A woman from Cumbria has fallen for a common scam asking her to pay for a parcel delivery which led to her losing almost £10,000. The scam is on the increase and catches people out because it doesn’t ask for a large amount of cash. However, once someone has entered their bank details scammers can steal people’s life savings.
A woman, from Cumbria, has told the police how she received a text message asking her to pay for a parcel to be delivered.
She then received a call from someone who said they were from the bank, claiming her account was in danger and she needed to transfer her funds into another account urgently, reports Coventry Live.
Detective Sergeant Paul Hainsworth from the Warwickshire Police Economic Crimes Team said they have arrested a man in relation to the incident.
He said: “This arrest is a good example of how committed we are to pursuing fraudsters in Warwickshire.”
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Sergeant Paul Hainesworth continued: “It also acts as a reminder of just how convincing and deceiving fraudsters can be.
“It is important people make life as difficult as possible for fraudsters by taking simple steps to protect themselves and reporting any concerns they have.”
Rather than ignore the text, police are asking people to forward it to 7266 so they can catch the fraudsters.
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Alternatively, people can report a suspicious message to Action Fraud on 0300 123 2040.
Meanwhile, Britons are being warned to look out for messages from fraudsters pretending to be friends or family members asking for help paying bills.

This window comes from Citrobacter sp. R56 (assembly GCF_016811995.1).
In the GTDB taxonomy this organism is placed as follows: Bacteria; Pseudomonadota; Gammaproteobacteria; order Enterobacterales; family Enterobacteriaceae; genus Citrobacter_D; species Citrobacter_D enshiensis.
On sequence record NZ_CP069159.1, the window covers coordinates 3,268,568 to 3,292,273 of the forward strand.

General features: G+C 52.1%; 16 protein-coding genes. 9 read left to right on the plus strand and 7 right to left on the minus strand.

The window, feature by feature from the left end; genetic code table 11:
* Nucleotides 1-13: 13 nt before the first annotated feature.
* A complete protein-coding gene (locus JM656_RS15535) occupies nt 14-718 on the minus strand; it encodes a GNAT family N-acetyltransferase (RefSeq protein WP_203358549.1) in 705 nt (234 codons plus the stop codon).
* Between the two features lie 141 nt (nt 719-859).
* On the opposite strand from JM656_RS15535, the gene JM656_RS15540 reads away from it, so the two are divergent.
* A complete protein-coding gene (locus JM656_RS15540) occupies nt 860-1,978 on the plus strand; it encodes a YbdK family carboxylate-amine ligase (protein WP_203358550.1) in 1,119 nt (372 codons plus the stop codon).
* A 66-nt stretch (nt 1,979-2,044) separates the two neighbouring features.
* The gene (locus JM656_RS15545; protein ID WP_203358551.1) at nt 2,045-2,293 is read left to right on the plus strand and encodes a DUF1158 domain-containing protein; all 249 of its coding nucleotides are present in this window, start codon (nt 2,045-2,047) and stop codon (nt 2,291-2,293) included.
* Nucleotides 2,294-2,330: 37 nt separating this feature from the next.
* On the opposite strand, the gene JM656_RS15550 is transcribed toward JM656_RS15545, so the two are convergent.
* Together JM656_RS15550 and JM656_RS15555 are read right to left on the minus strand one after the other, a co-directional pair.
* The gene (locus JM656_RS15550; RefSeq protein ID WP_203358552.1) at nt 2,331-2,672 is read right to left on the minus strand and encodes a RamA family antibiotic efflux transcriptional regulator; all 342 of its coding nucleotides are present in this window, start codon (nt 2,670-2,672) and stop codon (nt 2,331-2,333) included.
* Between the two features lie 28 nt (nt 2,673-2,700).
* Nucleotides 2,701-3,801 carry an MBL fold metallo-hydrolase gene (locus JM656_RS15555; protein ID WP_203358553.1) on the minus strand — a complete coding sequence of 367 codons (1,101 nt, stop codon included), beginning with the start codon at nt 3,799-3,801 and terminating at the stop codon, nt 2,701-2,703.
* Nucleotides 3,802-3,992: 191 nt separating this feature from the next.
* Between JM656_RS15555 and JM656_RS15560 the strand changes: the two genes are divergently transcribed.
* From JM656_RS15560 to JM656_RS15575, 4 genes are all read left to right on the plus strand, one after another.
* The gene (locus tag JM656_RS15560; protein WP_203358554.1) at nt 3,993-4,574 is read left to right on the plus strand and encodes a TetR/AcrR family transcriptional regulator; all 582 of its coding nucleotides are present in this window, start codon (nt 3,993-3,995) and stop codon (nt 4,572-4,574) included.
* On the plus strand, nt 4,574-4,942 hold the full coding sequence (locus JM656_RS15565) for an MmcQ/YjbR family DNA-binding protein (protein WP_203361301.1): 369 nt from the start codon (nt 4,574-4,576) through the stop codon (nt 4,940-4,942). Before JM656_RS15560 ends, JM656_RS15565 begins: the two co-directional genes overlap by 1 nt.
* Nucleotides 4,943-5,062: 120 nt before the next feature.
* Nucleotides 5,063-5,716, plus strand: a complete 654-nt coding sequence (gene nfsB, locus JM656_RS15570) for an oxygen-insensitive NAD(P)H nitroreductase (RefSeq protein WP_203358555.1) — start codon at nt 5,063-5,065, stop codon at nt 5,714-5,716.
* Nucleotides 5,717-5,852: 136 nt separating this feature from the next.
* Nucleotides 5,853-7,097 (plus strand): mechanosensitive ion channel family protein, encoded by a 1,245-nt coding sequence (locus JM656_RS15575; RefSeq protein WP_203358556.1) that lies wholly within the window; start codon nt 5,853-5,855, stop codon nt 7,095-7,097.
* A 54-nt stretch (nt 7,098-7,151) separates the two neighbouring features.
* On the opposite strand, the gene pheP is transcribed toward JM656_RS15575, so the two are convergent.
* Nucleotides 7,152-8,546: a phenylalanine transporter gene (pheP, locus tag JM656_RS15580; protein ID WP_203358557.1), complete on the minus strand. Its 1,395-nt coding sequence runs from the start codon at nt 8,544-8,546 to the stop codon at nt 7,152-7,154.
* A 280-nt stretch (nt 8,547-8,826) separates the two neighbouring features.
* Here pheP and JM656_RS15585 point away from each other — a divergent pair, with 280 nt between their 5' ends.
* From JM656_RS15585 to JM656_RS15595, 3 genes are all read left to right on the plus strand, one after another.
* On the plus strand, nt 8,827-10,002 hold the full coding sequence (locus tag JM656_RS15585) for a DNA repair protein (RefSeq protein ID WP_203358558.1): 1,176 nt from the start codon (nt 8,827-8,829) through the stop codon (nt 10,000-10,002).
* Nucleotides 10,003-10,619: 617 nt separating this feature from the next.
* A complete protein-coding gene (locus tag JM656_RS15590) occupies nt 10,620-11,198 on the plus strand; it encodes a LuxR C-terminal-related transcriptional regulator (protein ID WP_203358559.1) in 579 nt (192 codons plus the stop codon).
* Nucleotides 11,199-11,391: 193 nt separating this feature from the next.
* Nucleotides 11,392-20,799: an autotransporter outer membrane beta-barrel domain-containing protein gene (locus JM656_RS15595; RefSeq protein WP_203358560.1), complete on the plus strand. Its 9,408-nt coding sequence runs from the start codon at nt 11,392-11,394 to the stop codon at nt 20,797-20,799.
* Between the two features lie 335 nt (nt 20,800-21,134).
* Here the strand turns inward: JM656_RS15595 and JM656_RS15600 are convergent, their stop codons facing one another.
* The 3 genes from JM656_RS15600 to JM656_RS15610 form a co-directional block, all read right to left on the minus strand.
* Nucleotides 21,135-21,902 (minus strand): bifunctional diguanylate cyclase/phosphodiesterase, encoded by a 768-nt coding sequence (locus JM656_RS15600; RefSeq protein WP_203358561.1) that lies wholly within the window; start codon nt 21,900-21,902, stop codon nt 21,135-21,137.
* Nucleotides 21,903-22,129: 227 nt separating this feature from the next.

It comes after a pensioner lost £1,700 after receiving an urgent, emotive request claiming to be from his daughter who was struggling with the cost of living.
Paul Davis, director of fraud prevention at TSB, said: “A fraud loss will be particularly painful for households during these tough economic conditions, so we are urging the public to be extra vigilant to unsolicited contact or online offers that could well be a scam.”
People are also being warned to watch out for a British Gas scam offering an energy bill rebate of £315.
Consumer watchdog Which? said the fake email can seem genuine as it uses the official British Gas logo and branding.
However, a red flag is that it’s not addressed to a specific person, just an email address.
Although the email doesn’t ask people for cash, sharing personal information can help scammers drain people’s bank accounts.
Fraudsters are taking advantage of an increased interest in cryptocurrencies to scam Britons out of tens of thousands of pounds, with the average victim losing £36,250 per fraud.
Marijus Briedis, chief technology officer and digital privacy expert at NordVPN, said: “With inflation skyrocketing and traditional savings rates failing to keep up, bogus crypto investment schemes offering the prospect for high returns are the perfect bait for scammers.
“These frauds are thriving, despite the huge crash in Bitcoin and other currencies.
“Worryingly the clear rise in the amounts stolen per fraud shows the scammers are getting better at fleecing their victims.”
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